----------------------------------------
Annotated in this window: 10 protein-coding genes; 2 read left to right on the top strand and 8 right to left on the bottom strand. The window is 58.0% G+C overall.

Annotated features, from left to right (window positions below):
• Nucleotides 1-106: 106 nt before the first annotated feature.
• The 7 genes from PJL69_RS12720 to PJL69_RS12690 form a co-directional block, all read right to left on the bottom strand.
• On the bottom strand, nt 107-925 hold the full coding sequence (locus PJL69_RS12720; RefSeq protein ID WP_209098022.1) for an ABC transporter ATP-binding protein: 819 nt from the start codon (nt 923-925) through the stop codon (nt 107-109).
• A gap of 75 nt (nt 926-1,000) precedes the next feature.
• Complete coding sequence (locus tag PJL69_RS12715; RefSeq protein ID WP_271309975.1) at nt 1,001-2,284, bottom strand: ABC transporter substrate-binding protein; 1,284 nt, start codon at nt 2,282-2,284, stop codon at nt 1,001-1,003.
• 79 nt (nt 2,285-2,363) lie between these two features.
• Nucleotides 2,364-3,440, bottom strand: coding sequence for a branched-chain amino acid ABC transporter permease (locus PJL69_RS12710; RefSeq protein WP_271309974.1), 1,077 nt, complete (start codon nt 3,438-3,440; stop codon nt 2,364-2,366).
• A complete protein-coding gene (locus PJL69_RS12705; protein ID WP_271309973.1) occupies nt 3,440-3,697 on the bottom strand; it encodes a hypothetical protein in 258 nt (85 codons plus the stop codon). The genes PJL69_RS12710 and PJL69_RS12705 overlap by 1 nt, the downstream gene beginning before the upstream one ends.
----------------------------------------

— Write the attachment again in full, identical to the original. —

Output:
Annotated in this window: 10 protein-coding genes; 2 read left to right on the top strand and 8 right to left on the bottom strand. The window is 58.0% G+C overall.

Annotated features, from left to right (window positions below):
• Nucleotides 1-106: 106 nt before the first annotated feature.
• The 7 genes from PJL69_RS12720 to PJL69_RS12690 form a co-directional block, all read right to left on the bottom strand.
• On the bottom strand, nt 107-925 hold the full coding sequence (locus PJL69_RS12720; RefSeq protein ID WP_209098022.1) for an ABC transporter ATP-binding protein: 819 nt from the start codon (nt 923-925) through the stop codon (nt 107-109).
• A gap of 75 nt (nt 926-1,000) precedes the next feature.
• Complete coding sequence (locus tag PJL69_RS12715; RefSeq protein ID WP_271309975.1) at nt 1,001-2,284, bottom strand: ABC transporter substrate-binding protein; 1,284 nt, start codon at nt 2,282-2,284, stop codon at nt 1,001-1,003.
• 79 nt (nt 2,285-2,363) lie between these two features.
• Nucleotides 2,364-3,440, bottom strand: coding sequence for a branched-chain amino acid ABC transporter permease (locus PJL69_RS12710; RefSeq protein WP_271309974.1), 1,077 nt, complete (start codon nt 3,438-3,440; stop codon nt 2,364-2,366).
• A complete protein-coding gene (locus PJL69_RS12705; protein ID WP_271309973.1) occupies nt 3,440-3,697 on the bottom strand; it encodes a hypothetical protein in 258 nt (85 codons plus the stop codon). The genes PJL69_RS12710 and PJL69_RS12705 overlap by 1 nt, the downstream gene beginning before the upstream one ends.